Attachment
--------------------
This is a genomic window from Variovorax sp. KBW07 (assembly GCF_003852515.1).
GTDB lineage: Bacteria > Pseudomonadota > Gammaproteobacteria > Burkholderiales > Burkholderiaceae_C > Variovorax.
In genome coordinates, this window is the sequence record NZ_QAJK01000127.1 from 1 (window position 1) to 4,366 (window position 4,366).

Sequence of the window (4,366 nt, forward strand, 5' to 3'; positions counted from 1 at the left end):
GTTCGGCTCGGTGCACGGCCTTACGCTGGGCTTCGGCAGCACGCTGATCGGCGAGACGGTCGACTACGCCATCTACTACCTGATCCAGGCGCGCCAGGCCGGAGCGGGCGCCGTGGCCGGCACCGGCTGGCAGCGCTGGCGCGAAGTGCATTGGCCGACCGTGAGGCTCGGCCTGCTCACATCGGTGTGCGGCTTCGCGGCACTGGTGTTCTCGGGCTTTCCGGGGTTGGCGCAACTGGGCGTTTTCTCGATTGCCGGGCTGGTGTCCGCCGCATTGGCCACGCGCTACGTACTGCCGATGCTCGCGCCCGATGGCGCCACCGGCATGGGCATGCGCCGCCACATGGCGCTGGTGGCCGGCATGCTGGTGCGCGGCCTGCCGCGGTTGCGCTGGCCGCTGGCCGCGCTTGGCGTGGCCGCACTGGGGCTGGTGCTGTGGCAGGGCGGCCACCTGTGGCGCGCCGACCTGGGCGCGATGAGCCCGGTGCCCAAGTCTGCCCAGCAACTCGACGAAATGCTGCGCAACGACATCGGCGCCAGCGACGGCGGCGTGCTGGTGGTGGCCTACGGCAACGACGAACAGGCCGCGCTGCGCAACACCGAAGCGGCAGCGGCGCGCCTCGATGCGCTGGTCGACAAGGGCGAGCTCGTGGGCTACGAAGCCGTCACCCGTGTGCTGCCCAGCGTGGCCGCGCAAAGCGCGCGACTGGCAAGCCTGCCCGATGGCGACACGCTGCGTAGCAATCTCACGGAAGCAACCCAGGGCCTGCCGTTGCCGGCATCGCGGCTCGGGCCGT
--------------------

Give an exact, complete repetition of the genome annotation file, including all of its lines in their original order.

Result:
This is a genomic window from Variovorax sp. KBW07 (assembly GCF_003852515.1).
GTDB lineage: Bacteria > Pseudomonadota > Gammaproteobacteria > Burkholderiales > Burkholderiaceae_C > Variovorax.
In genome coordinates, this window is the sequence record NZ_QAJK01000127.1 from 1 (window position 1) to 4,366 (window position 4,366).

Sequence of the window (4,366 nt, forward strand, 5' to 3'; positions counted from 1 at the left end):
GTTCGGCTCGGTGCACGGCCTTACGCTGGGCTTCGGCAGCACGCTGATCGGCGAGACGGTCGACTACGCCATCTACTACCTGATCCAGGCGCGCCAGGCCGGAGCGGGCGCCGTGGCCGGCACCGGCTGGCAGCGCTGGCGCGAAGTGCATTGGCCGACCGTGAGGCTCGGCCTGCTCACATCGGTGTGCGGCTTCGCGGCACTGGTGTTCTCGGGCTTTCCGGGGTTGGCGCAACTGGGCGTTTTCTCGATTGCCGGGCTGGTGTCCGCCGCATTGGCCACGCGCTACGTACTGCCGATGCTCGCGCCCGATGGCGCCACCGGCATGGGCATGCGCCGCCACATGGCGCTGGTGGCCGGCATGCTGGTGCGCGGCCTGCCGCGGTTGCGCTGGCCGCTGGCCGCGCTTGGCGTGGCCGCACTGGGGCTGGTGCTGTGGCAGGGCGGCCACCTGTGGCGCGCCGACCTGGGCGCGATGAGCCCGGTGCCCAAGTCTGCCCAGCAACTCGACGAAATGCTGCGCAACGACATCGGCGCCAGCGACGGCGGCGTGCTGGTGGTGGCCTACGGCAACGACGAACAGGCCGCGCTGCGCAACACCGAAGCGGCAGCGGCGCGCCTCGATGCGCTGGTCGACAAGGGCGAGCTCGTGGGCTACGAAGCCGTCACCCGTGTGCTGCCCAGCGTGGCCGCGCAAAGCGCGCGACTGGCAAGCCTGCCCGATGGCGACACGCTGCGTAGCAATCTCACGGAAGCAACCCAGGGCCTGCCGTTGCCGGCATCGCGGCTCGGGCCGT